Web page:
So will it work once he crosses the white line? Real have signed a player whose natural position is already taken by their star performer, Ronaldo, although that is nothing new because David Beckham joined a team that already had Luis Figo in 2003.
At times on Real Madrid's summer tour of the United States Ronaldo was switched from his left-sided attacking berth, from where he has scored 200 goals in as many games, to a more central position - with mixed results.
Moving him to Lionel Messi's false nine position might at first appeal to the sense of competition he feels with Barcelona's four-time world player of the year, but how long before he misses the wide open spaces of the flank?
If he moves back to his position of the last three seasons, where does that leave Bale? He could comfortably operate on the right or in the middle of a three behind the striker, but that would still leave Isco, Mesut Ozil (who now looks Arsenal-bound) and Angel Di Maria fighting over the remaining place in the side, should the latter two be retained.
And when Bale and Ronaldo both feature how will it affect Madrid's desire under Ancelotti to play more of the measured style the Spanish call "pausa" this season? Supporters have demanded a more elaborate short-passing game with fewer lightning breaks - not really Ronaldo or Bale's style at all.
Scouting reports on Bale prepared by Barcelona two years ago, when they considered signing him as a left-back, questioned his ability to play in the confined spaces he will now inevitably face, with almost every team that meets Real Madrid setting up with nine men behind the ball.
Jose Mourinho, now back as manager at Chelsea, has admitted asking for Bale in his last season in charge at Madrid. "I don't know what tactical plan Ancelotti has in mind," he said of his successor's predicament.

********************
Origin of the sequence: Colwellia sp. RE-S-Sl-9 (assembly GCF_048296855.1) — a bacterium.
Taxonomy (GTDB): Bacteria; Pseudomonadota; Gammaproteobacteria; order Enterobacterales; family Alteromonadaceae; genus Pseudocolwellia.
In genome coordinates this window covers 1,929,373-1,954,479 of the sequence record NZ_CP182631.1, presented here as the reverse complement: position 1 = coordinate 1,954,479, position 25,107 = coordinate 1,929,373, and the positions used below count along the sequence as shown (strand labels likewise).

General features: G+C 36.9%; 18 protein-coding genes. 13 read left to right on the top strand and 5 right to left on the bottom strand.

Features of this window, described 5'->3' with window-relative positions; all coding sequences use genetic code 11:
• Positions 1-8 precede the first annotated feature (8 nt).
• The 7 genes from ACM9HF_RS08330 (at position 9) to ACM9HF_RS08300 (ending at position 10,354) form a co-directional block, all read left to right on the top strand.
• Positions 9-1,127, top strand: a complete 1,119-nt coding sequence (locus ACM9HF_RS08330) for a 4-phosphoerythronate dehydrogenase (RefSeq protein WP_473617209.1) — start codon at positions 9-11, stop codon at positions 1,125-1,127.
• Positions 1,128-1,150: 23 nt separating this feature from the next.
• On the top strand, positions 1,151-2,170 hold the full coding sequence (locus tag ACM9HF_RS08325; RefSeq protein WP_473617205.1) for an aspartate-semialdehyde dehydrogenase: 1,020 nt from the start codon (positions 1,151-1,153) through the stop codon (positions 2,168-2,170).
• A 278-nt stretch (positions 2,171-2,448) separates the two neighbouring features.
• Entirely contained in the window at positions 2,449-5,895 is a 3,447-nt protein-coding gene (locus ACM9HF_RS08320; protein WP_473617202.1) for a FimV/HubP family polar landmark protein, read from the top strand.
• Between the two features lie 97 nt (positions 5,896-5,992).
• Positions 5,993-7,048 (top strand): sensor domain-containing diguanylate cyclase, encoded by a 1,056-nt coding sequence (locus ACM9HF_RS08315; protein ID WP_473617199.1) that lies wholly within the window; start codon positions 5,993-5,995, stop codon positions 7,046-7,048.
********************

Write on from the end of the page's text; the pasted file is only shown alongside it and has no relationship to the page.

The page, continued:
Bale would have been frighteningly effective playing the Portuguese's favoured counter-attacking football alongside Ronaldo - but Ancelotti's remit is to play differently and incorporate short-passing midfielders Asier Illaramendi and Isco.
When asked about Bale, Ronaldo said: "I have my opinion but I am not going to make it public."
The Portuguese is under pressure to sign an extension to his current contract, which runs out in two seasons' time - and he will know that when Real Madrid want to coerce a player to sign they often leave him out of the team.
For now that is unthinkable. But would things change if Ronaldo goes on refusing to sign?
However harmoniously things begin, the long-term futures of Ronaldo and Bale will be fascinating to follow, as will Madrid's.
With the broad shoulders, square jaw, perfectly coiffed hair and scintillating show reel, Bale is the closest thing to Ronaldo in world football, right down to the shades and the backwards baseball cap - and now they are team-mates.
We know it makes financial sense. The next nine months will go a long way to revealing if it will all add up on the pitch as well.
How Madrid could line up (4-2-3-1):
D Lopez; Carvajal, Ramos, Varane, Marcelo; Illarramendi, Modric; Bale, Isco, Ronaldo; Benzema (with Ozil and Di Maria pushed out by the new man).